We need women’s studies to not just survive but to thrive in our universities, because, despite its problems, it reminds us that gender is not something we are but something we do
Women’s Studies is an interdisciplinary field that grew out of the feminist movement. In India, WS is often seen to be linked to the publication of Towards Equality: A Report on the Status of Women in India in 1974 which brought out the low social status of women in the country. In response, the Indian Council of Social Science Research (ICSSR) initiated a programme in WS in 1976. Predating this, the Research Centre for Women’s Studies (RCWS) was started in 1974 at the SNDT Women’s University in Mumbai. Alongside, in 1981, a Conference on WS was convened in Bombay at the RCWS which resulted in the creation of the Indian Association for Women’s Studies (IAWS) a national forum of individuals engaged in research and activism related to gender.
Women’s Studies was introduced into the National Policy of Education in 1986. The XII Plan records that the University Grants Commission (UGC) has supported Women’s Studies in universities and colleges since the VII Plan period. It also notes that the XI Plan sought to upgrade these into teaching and research departments. Currently, there are 159 Women’s Studies Centres in universities and colleges in India and some outside universities supported by the ICSSR. The XII Plan sought to enhance and expand the Women’s Studies Centres.
Like other such disciplines that grew out of a radical politics, Women’s Studies too, embodies the contradictions inherent when the ideas of an intensely political movement are sought to be institutionalised within a university. There are many critiques, not just in India but also elsewhere, of the ways in which Women’s Studies has quickly acquired a canon and its high priestesses. The presence of such signs of institutionalisation are also ironically the markers of a thriving academic discipline – positions under the UCG plans, demands for publication, and rising numbers of MA and PhD graduates in the discipline. Such institutionalisation notwithstanding, work in women’s studies continues to challenge the status quo and not just in relation to gender and patriarchy.
The discipline itself is self-critical. In 2006, S Anandhi and Padmini Swaminathan examined WS courses in universities in Tamil Nadu and argued that many of these courses were not seen as too political and often regarded as soft options. In keeping with this assumption, Women’s Studies in many universities often ends up getting students who do not get admission into core disciplines. However, as Nithila Kanagasabai points out in an unpublished Women’s Studies MPhil dissertation in 2016, which examines two such courses in two universities in Tamil Nadu, students of Women’s Studies in these universities are not just transformed by the subject but might in turn be seen as transforming Women’s Studies as feminist scholars who are organically located.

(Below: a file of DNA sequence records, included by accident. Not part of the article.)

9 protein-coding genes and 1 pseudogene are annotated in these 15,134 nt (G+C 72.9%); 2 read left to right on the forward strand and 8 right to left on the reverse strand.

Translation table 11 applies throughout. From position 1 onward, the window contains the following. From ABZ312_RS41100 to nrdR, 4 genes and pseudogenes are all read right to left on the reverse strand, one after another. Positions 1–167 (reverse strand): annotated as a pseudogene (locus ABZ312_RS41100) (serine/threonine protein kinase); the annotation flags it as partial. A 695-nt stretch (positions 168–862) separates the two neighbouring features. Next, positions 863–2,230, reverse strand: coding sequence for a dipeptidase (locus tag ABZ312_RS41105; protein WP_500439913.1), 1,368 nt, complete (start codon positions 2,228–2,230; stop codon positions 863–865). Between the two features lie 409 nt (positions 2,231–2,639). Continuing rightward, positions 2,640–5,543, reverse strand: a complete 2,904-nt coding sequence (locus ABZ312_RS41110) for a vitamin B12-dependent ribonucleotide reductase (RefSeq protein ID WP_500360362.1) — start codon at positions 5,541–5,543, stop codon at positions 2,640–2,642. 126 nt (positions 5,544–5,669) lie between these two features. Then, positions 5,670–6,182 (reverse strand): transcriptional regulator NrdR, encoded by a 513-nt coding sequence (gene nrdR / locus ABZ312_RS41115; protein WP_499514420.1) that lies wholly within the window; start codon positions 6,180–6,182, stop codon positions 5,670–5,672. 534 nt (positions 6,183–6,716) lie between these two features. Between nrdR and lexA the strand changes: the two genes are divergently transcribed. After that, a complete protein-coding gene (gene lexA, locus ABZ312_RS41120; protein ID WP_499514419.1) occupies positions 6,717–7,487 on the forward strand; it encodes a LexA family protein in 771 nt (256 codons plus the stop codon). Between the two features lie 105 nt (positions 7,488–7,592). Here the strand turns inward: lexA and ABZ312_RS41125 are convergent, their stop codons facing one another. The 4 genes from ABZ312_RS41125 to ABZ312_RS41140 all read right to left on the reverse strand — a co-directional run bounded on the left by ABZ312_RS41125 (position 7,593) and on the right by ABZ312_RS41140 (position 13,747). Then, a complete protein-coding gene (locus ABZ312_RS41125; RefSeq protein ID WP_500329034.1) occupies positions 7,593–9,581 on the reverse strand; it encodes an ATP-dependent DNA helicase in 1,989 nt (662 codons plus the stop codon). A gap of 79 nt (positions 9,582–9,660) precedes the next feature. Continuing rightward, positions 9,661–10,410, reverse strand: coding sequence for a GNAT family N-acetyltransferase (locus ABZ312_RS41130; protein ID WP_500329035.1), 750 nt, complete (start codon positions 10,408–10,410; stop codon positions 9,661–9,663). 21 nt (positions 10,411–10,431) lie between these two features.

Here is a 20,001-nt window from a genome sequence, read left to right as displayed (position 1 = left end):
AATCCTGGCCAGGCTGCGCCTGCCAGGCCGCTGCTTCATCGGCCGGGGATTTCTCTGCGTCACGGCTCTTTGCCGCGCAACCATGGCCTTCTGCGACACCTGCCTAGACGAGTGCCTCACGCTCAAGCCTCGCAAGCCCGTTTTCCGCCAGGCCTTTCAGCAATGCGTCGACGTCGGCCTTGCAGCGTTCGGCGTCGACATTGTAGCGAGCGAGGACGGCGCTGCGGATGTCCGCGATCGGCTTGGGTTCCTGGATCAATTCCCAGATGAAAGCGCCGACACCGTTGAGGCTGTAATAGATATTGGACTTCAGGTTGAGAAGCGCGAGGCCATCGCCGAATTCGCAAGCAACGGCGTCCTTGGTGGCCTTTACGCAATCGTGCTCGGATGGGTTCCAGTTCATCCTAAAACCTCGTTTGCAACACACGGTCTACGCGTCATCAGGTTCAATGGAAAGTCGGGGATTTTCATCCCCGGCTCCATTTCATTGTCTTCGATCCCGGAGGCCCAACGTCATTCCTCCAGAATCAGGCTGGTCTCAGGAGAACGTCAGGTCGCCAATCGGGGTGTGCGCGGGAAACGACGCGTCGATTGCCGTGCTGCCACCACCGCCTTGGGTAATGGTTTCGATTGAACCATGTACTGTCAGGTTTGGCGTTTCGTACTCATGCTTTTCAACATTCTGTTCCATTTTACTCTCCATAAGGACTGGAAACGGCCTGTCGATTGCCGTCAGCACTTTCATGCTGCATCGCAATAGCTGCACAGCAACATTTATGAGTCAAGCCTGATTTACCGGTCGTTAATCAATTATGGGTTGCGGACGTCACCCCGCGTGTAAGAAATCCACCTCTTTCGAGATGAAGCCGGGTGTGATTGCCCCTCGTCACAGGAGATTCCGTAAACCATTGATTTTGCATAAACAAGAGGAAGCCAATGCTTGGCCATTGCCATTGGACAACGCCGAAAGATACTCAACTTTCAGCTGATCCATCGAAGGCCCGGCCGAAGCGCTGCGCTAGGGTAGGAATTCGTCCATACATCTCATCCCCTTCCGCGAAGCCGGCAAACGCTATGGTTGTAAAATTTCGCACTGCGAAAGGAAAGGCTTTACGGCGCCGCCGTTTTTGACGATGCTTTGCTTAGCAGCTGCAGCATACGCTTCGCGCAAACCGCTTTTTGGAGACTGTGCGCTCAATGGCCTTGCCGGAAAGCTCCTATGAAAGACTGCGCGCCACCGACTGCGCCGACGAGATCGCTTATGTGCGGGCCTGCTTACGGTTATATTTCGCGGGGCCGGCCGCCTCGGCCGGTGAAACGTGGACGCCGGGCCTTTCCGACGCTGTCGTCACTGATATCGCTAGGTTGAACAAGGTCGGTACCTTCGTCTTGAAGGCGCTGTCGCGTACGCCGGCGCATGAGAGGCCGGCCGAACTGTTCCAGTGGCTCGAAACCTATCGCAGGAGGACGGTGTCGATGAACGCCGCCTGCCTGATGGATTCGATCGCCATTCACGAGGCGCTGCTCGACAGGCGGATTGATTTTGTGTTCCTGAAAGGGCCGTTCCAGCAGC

In March, this year, there was a scare when the UGC was unable to confirm until the very last minute whether funding committed to Women’s Study Centres under the XII plan would continue after the plan period ended. This threatened the positions of those faculty and staff appointed under the XII Plan. Eventually, the UGC has granted only a one-year extension to the faculty and staff under the XII plan positions so these remain precarious. The delay in extension was misreported by some publications as the imminent closure of women’s studies centres in some universities. This is far from reality. While funding cuts governed by a neo-liberal view of education are hitting all universities and certainly women’s studies will be affected as well, it is not so easy to shut down decades of work and politics.
There is no denying that the presence of Women’s Study Centres and the concomitant enshrining of feminism within the university – for when you have a Women’s Study centre in your university you must be a signatory to the politics of feminism in some form, even if it is a liberal version – it makes political right wing ideologues very nervous. For feminism in any shape or form is an anathema to them.
In 2003, the NDA government sought to rename Women’s Studies Centres in various universities as Women and Family Studies Centres as part of the Tenth Plan. This clearly was no innocuous move as Women’s Studies scholarship incorporates a stringent critique of patriarchal gender relations in the family. The change in nomenclature would have signified a shift in focus and was clearly an attempt to subvert feminist agendas.
Feminism challenges many assumptions that right wing ideologues hold dear: the gendered division of labour, the hierarchy between women and men, indeed the gender binary itself. If feminism via its Women’s Studies centres suggests to us that all who appear as men are not necessarily men and all those who were assigned sex female at birth might not want to live as women then anything is possible. This is deeply threatening to the present government.
This is precisely why we need women’s studies to not just survive but to thrive in our universities, because despite its problems it reminds us that gender is not something we are but something we do.